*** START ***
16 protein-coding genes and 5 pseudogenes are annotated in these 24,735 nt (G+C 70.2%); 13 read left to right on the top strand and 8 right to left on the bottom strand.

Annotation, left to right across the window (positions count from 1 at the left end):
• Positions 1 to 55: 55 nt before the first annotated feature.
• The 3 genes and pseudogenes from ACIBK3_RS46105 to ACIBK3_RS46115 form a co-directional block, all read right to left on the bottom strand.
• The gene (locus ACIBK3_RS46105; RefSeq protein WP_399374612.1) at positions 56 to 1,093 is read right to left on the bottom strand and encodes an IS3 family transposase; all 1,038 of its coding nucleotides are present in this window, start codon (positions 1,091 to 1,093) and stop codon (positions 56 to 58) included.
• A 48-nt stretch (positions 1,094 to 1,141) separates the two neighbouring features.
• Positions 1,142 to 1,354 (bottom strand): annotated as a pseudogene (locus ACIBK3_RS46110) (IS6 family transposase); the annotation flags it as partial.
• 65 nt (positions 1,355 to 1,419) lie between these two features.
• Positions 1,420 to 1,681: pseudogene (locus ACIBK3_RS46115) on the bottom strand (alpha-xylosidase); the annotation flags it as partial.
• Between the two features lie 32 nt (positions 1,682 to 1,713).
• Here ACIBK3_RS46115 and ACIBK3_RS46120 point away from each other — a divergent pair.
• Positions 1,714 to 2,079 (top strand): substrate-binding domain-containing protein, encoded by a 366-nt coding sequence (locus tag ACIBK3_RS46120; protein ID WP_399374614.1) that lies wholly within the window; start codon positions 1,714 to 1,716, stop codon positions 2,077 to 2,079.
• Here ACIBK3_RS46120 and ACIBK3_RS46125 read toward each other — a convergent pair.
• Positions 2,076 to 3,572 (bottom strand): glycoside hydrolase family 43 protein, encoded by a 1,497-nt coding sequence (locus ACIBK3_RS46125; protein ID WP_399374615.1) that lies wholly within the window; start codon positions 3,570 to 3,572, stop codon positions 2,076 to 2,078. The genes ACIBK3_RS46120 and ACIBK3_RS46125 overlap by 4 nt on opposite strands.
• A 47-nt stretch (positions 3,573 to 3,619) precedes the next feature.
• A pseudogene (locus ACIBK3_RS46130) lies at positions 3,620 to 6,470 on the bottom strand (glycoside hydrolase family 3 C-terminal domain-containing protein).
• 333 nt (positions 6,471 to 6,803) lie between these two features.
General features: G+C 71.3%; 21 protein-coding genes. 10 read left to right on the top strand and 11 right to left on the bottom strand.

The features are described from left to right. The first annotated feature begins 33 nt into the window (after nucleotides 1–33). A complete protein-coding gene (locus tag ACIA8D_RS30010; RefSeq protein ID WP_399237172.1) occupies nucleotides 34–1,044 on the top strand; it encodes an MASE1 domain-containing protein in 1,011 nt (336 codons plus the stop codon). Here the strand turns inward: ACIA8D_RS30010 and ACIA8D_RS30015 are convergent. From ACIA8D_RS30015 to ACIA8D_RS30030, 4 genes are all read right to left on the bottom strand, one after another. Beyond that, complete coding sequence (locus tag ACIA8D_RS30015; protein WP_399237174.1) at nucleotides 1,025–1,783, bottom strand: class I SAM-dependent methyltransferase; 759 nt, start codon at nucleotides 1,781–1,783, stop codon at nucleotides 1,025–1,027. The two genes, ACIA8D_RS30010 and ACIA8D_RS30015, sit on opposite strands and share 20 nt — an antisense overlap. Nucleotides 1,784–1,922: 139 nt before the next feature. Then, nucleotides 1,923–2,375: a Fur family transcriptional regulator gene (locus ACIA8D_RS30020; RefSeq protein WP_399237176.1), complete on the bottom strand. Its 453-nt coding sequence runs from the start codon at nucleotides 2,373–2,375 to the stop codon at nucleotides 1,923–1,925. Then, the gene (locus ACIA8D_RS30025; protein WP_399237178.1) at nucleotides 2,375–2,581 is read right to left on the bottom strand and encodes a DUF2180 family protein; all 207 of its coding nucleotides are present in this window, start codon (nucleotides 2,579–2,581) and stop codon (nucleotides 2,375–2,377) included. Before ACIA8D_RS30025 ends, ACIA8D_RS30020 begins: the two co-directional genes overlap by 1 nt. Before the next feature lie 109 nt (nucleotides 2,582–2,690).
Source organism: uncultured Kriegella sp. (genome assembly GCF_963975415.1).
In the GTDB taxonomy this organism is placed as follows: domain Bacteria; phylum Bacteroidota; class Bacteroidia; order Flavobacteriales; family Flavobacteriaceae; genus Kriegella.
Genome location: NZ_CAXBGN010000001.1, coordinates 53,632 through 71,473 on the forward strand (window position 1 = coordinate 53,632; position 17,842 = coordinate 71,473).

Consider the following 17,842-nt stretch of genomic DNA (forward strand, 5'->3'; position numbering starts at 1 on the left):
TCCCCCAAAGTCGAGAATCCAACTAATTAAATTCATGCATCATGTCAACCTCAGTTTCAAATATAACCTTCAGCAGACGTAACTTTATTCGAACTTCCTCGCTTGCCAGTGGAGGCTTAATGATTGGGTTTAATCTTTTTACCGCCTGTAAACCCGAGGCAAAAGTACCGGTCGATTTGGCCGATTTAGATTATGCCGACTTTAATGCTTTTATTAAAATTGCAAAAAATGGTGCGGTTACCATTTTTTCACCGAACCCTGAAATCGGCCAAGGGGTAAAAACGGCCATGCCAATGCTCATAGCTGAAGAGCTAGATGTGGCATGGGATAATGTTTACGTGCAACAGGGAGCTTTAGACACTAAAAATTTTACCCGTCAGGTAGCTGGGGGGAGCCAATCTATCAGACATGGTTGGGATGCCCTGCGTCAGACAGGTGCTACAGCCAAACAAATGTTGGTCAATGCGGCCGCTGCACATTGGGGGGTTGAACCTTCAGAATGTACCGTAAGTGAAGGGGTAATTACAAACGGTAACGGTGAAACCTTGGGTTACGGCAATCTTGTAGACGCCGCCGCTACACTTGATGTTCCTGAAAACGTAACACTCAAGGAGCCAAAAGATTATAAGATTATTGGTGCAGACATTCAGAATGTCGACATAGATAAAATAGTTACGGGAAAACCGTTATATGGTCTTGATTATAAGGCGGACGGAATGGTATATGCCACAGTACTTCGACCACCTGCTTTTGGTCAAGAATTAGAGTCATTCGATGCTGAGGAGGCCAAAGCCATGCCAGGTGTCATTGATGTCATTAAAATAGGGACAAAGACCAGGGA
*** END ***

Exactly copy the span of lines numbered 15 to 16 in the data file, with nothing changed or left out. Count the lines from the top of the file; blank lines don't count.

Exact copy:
• A 47-nt stretch (positions 3,573 to 3,619) precedes the next feature.
• A pseudogene (locus ACIBK3_RS46130) lies at positions 3,620 to 6,470 on the bottom strand (glycoside hydrolase family 3 C-terminal domain-containing protein).